Arthritis, for too many people, is a part of getting old. The disease causes the deterioration of cartilage that protects joints, such as in the knees and hips that cushion them and they turn about or bend. The result of such deterioration is often almost unbearable pain.

Drugs can sometimes deal with the worst of the pain. Knee and hip replacements can also help, but the procedures tend to be complex and recovery times can be lengthy. Some progress has been made in creating cartilage from stem cells that can be implanted. But, according to Futurism, a group of researchers in Australia have gone one better.

Bioprinting cartilage at the site of the joint

The research team at the ARC Center of Excellence for Electromaterials Science (ACES) and St. Vincent’s Hospital in Melbourne have developed a way to repair bone cartilage directly where it is needed. The BioPen, as the device is called, 3D prints out a stream of the patient’s stem cells protected by a hydrogel bioink. The hydrogel protects the stems cells as they grow into cartilage and then dissolves into the body.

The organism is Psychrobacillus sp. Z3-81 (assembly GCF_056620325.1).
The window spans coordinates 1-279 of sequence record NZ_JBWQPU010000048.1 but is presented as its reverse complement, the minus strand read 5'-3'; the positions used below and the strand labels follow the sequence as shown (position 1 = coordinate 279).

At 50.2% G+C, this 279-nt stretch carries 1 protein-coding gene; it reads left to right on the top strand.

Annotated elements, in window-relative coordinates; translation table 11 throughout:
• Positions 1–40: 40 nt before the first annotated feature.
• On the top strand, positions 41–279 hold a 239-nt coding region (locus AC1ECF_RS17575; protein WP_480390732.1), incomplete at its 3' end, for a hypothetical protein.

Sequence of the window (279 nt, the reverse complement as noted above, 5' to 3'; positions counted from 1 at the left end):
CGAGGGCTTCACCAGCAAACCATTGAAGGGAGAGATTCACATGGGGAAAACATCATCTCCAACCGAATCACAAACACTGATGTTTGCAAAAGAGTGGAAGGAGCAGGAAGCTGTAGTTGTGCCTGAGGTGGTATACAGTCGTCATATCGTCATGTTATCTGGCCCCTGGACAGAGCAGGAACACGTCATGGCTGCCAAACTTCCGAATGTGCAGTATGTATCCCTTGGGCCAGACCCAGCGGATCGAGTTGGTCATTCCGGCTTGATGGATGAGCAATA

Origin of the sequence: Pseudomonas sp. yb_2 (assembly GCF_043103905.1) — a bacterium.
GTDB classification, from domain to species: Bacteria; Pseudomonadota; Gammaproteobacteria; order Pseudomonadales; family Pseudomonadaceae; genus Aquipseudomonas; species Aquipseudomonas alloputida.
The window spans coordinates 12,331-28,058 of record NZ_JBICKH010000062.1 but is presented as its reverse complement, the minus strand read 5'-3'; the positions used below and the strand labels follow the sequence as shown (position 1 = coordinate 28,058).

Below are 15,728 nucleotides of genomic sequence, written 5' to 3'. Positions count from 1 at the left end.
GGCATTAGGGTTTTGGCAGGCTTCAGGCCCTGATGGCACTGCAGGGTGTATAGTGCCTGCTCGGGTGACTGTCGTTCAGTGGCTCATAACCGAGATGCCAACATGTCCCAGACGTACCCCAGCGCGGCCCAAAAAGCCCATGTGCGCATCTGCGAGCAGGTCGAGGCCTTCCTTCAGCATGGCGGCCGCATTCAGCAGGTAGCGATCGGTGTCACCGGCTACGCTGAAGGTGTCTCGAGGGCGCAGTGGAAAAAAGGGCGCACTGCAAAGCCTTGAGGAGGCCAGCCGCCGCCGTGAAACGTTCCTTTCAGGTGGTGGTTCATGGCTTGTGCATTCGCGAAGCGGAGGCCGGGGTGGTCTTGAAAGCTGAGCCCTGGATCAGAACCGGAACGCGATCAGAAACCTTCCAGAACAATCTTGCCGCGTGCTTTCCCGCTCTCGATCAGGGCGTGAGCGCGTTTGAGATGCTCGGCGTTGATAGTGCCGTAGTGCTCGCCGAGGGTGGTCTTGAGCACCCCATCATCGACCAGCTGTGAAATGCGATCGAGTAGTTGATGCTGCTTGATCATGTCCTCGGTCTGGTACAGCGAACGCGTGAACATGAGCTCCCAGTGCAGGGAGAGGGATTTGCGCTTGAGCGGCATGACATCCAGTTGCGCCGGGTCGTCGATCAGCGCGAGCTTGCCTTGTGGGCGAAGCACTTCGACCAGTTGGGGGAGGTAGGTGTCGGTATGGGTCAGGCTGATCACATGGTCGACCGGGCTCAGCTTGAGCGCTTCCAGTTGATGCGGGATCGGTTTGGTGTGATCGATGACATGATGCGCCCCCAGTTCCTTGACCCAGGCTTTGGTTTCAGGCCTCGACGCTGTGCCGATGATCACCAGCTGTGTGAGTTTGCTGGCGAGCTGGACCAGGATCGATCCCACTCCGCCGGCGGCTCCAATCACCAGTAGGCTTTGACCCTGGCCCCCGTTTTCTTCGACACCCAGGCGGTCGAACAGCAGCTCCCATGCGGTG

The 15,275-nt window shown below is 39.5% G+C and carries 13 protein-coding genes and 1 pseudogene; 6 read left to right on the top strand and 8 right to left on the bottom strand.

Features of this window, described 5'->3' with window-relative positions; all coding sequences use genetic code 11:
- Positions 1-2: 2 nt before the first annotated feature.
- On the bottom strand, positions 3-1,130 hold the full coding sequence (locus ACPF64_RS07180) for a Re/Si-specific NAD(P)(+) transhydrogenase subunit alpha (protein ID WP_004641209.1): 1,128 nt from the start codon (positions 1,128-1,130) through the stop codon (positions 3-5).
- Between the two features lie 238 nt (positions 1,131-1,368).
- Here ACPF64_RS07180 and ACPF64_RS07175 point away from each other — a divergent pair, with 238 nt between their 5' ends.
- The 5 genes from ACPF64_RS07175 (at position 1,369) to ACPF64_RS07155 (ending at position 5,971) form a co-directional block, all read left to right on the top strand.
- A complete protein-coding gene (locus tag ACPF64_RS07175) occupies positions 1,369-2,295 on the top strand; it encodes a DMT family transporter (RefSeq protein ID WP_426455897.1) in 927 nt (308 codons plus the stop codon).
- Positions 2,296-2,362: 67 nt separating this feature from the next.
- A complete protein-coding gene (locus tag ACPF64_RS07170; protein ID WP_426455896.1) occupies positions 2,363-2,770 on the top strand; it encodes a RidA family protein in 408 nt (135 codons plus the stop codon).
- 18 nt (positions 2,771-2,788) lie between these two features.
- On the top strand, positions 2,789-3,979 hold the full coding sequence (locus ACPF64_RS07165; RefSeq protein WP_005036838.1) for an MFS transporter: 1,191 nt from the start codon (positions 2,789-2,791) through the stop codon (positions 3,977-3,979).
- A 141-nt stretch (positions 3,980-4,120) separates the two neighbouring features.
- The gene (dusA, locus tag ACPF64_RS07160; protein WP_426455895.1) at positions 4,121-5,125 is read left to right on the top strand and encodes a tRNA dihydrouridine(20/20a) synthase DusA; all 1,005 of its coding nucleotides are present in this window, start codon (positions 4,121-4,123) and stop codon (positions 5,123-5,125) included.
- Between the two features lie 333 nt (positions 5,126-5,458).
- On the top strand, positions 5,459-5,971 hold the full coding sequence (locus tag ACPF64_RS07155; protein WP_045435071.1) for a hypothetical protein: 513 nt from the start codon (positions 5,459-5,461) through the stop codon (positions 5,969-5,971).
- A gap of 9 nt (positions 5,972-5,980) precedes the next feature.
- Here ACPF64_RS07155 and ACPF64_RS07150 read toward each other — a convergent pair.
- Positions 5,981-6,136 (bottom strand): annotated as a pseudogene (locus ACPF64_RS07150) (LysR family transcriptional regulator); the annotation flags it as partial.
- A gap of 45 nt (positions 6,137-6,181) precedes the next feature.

What the new technology could mean

Repairing joint cartilage with the BioPen could eliminate the necessity of knee or hip replacements. A knee replacement involves cutting away a damaged knee and replacing it all or partially with a metal or plastic joint.

A hip replacement involves replacing the joint that connects the pelvis to the femur. Both procedures involve some recovery and physical therapy time.

The cartilage printing technology will not replace all knee and hip replacements since often the bone is damaged as well. But it will cut down on the numbers of the procedures considerably.

350 million people suffer from arthritis worldwide, a number that is likely to increase as populations continue to age, meaning more people are going to have to have joints repaired in some fashion.

What the future holds for the BioPen

So far the BioPen has only been tested in the laboratory. The next step will likely involve animal studies as researchers seek to refine the procedure.

But once human trials are completed, the procedure will find its way into a clinical setting.

Moreover, bone cartilage is not the only Body Tissue that could be repaired using the BioPen. In theory and damaged human tissue could be touched up with the device. Broken or worn bones could be strengthened. Heart muscles damaged after a cardiovascular event could be repaired. Burned skin could be restored with a remarkable precision. The technology has the potential of being a benefit for a wide variety of injuries and conditions.